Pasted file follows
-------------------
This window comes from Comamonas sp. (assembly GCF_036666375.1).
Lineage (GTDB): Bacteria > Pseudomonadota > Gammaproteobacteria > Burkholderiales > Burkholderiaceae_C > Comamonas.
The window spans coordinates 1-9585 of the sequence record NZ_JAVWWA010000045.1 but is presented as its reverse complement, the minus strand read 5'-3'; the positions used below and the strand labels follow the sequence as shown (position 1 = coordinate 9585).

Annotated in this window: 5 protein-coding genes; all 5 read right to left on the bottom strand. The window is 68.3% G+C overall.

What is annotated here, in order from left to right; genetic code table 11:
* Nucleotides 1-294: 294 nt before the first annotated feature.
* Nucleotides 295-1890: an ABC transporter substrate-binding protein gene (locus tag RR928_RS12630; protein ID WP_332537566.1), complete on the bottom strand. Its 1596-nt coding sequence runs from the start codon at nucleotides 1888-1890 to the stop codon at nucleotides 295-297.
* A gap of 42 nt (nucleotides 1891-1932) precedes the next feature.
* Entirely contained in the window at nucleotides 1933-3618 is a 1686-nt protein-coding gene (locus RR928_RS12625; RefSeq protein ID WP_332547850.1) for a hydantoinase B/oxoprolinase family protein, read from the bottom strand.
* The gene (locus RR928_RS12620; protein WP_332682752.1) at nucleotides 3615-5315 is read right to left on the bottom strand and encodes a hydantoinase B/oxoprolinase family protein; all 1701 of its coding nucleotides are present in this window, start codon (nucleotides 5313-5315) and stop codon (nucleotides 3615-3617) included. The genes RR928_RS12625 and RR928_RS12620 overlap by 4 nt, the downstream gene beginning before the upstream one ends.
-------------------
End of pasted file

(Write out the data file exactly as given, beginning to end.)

This window comes from Comamonas sp. (assembly GCF_036666375.1).
Lineage (GTDB): Bacteria > Pseudomonadota > Gammaproteobacteria > Burkholderiales > Burkholderiaceae_C > Comamonas.
The window spans coordinates 1-9585 of the sequence record NZ_JAVWWA010000045.1 but is presented as its reverse complement, the minus strand read 5'-3'; the positions used below and the strand labels follow the sequence as shown (position 1 = coordinate 9585).

Annotated in this window: 5 protein-coding genes; all 5 read right to left on the bottom strand. The window is 68.3% G+C overall.

What is annotated here, in order from left to right; genetic code table 11:
* Nucleotides 1-294: 294 nt before the first annotated feature.
* Nucleotides 295-1890: an ABC transporter substrate-binding protein gene (locus tag RR928_RS12630; protein ID WP_332537566.1), complete on the bottom strand. Its 1596-nt coding sequence runs from the start codon at nucleotides 1888-1890 to the stop codon at nucleotides 295-297.
* A gap of 42 nt (nucleotides 1891-1932) precedes the next feature.
* Entirely contained in the window at nucleotides 1933-3618 is a 1686-nt protein-coding gene (locus RR928_RS12625; RefSeq protein ID WP_332547850.1) for a hydantoinase B/oxoprolinase family protein, read from the bottom strand.
* The gene (locus RR928_RS12620; protein WP_332682752.1) at nucleotides 3615-5315 is read right to left on the bottom strand and encodes a hydantoinase B/oxoprolinase family protein; all 1701 of its coding nucleotides are present in this window, start codon (nucleotides 5313-5315) and stop codon (nucleotides 3615-3617) included. The genes RR928_RS12625 and RR928_RS12620 overlap by 4 nt, the downstream gene beginning before the upstream one ends.